It is inspiring and heartening to see so many citizens -- whether from nearby neighborhoods or across the country -- pitching in with relief efforts in New York and New Jersey following the devastation of Hurricane Sandy.
The drive to help those in need of shelter, clothing, and food continues, while the focus is slowly beginning to turn to rebuilding.
Global Green USA knows well the challenges of rebuilding, as we led the green rebuilding of New Orleans after Hurricane Katrina. I had the crazy idea that our organization could help rebuild better homes, schools, and neighborhoods. And we did. TIME magazine recognized our leadership and wrote, "No organization is doing more to green New Orleans than Global Green USA."
As we did after Katrina, Global Green USA is putting forth a plan to help rebuild communities and neighborhoods devastated by Sandy, and help make them more resilient, healthier, and greener. This includes rebuilding schools to be green, with the addition of back-up solar systems, so they can serve as solar-powered emergency centers for future storms or blackouts. Our Solar for Sandy initiative is seeking donations from solar companies and others to put up back-up solar systems on schools, women's shelters, and centers in each devastated neighborhood to provide light, cell phone charging, and other needs.
Global Green USA is also taking our leadership and expertise to the planning level to look at infrastructure and how neighborhoods can come back stronger than ever. We are forging partnerships with other organizations to identify neighborhoods now, and will announce a call for proposals from cities and boroughs.
Still, this is not enough.
We also know the threats to low-lying coastal communities due to sea level rise. With more than 150 million Americans living in or near coastal cities, we need to continue the fight to reduce greenhouse gas emissions -- by raising awareness, calling for action, and rebuilding more resilient communities and infrastructure.
In our work in New Orleans and elsewhere, it is often the individuals and their own crazy ideas that inspire us the most. One such person was Pam Dashiell in the Lower 9th Ward of New Orleans, who committed her Holy Cross neighborhood to rebuild the first carbon-neutral neighborhood in the United States. Sadly, Pam passed away three years ago, but thanks to her commitment, there are now more LEED Platinum homes in the Lower 9th than any other neighborhood in the United States.
We know that to make our nation great and to help the places, people, and planet in need, our leaders need to act, whether it be in the halls of power or corporate board rooms. And we need individuals to stop seeing themselves as consumers -- by reclaiming their role as citizens and taking responsibility for a corner of their world. People like Pam.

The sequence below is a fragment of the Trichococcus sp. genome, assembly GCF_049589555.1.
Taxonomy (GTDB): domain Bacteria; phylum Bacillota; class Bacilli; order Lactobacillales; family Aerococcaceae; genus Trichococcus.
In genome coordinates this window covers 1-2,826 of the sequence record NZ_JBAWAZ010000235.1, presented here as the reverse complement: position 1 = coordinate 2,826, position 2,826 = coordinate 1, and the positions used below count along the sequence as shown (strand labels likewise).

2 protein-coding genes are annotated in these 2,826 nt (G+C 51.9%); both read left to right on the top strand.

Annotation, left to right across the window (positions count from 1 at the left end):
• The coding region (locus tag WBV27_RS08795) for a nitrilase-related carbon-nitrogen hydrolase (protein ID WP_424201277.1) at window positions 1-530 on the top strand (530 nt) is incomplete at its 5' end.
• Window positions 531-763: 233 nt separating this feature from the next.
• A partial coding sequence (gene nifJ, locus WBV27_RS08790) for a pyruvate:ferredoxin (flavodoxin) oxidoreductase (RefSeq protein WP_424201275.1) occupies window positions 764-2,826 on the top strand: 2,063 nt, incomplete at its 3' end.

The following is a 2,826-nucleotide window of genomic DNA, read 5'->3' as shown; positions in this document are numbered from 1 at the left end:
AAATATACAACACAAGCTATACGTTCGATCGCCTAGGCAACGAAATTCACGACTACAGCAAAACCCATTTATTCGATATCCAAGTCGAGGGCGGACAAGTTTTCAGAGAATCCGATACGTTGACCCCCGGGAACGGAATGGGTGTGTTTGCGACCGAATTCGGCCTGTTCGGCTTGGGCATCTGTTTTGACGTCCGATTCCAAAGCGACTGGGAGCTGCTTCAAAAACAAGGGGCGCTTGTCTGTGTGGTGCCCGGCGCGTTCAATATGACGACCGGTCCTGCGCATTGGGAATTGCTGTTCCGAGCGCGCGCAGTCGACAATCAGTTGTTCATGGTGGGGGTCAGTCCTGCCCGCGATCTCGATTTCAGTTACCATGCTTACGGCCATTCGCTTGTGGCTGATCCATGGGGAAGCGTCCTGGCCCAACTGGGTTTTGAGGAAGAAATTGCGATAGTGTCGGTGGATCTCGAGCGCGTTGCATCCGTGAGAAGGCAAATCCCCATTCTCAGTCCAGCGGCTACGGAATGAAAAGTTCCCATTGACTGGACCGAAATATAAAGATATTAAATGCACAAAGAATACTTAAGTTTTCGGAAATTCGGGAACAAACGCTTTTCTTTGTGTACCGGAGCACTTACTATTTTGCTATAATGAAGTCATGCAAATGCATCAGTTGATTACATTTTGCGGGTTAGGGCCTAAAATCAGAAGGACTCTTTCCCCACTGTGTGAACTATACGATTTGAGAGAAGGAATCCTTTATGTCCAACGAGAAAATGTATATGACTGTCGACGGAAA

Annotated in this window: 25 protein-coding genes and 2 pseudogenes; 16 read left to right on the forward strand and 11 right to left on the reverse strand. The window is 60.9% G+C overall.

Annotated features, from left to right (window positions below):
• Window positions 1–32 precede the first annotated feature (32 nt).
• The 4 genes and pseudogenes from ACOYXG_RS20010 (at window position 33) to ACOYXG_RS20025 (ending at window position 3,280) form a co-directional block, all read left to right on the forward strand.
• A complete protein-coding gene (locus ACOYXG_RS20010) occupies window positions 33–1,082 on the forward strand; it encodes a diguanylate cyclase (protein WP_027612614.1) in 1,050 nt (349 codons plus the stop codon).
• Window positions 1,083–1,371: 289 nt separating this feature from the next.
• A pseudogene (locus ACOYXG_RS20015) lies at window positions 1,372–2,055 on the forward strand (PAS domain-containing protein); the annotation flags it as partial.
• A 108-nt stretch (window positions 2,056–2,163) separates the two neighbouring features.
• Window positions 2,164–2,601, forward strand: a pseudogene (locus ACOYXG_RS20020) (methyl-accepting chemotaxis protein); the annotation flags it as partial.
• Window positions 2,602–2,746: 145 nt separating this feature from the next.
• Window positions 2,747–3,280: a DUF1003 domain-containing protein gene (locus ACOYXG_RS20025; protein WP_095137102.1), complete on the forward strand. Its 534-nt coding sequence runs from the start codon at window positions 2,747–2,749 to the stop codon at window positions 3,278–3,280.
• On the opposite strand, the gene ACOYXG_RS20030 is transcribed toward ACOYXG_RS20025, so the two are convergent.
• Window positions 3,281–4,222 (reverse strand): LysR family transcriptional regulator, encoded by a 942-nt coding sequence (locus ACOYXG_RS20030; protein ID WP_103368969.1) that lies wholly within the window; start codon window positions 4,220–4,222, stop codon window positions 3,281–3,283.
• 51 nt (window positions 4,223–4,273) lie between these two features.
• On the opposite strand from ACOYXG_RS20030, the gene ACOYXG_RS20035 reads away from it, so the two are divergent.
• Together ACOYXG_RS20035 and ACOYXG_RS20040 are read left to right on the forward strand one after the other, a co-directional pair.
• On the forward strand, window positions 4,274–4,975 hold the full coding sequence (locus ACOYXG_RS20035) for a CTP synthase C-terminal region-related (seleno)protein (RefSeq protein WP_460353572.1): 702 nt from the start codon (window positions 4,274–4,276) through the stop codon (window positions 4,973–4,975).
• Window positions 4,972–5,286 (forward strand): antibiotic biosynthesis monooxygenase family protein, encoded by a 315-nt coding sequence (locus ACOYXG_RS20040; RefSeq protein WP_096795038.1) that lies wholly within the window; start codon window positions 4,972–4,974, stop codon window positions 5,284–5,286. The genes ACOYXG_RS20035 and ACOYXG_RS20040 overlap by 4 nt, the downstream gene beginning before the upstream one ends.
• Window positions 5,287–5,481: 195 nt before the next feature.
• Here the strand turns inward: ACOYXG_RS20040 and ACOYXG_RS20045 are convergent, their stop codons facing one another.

I call them Citizen Entrepreneurs. They don't run nonprofits or have the latest cool start-up. They work in their community, care about their neighborhood, and want to make where they live -- their city, their nation, and the environment -- a better, greener, healthier place. Citizen Entrepreneurs take a crazy idea they have for making their neighborhood better while connecting the dots with the larger challenges we face, and make it happen.
Earlier this year, we had our first search for a Citizen Entrepreneur, a local green hero with a crazy idea to take responsibility for a corner of their world. We had more than 150 people enter or nominate someone they know from all across the U.S., and we picked 13 finalists, all by offering just $1,000 in seed funding. Thanks to supporters, that funding increased so we could offer $8000 to three winners and five runners-up.
Now we want to enlist you and get your crazy idea for rebuilding a neighborhood that was devastated by Hurricane Sandy.
For our next search for Citizen Entrepreneurs: Citizen Sandy, submit your idea -- or nominate someone you know or may have learned about -- to help rebuild on the East Coast.
We are looking for local green, rebuilding projects that can help make your neighborhood more resilient, and help speed a sustainable recovery. Whether it's a big idea like Pam's for the whole neighborhood, or greening your child's school, or restoring a local park, we want to hear your ideas.
Global Green USA will select one or more project(s) to assist with a seed grant of $1,000 and offer our technical assistance to help with your local green rebuilding projects. With the help of individuals from across the U.S. -- and the world -- we hope the seed funding will grow, as it did with our first Citizen Entrepreneur search. We will choose finalists, then open up the voting online to the public before picking projects to be awarded the grant(s) to help seed their green project(s), or take it to the next milestone.
And if you don't live in a devastated community and don't have someone you can nominate, you can help by: A) Joining us in solidarity by sending an "I AM" photo to represent a low-lying community at risk due to sea level rise and telling us your commitment to fight climate change; and B) Making a donation to help increase the funding we can give to our Solar for Sandy and Citizen Sandy projects, and to support Global Green USA's green rebuilding projects.
Follow Matt Petersen on Twitter: www.twitter.com/mattspete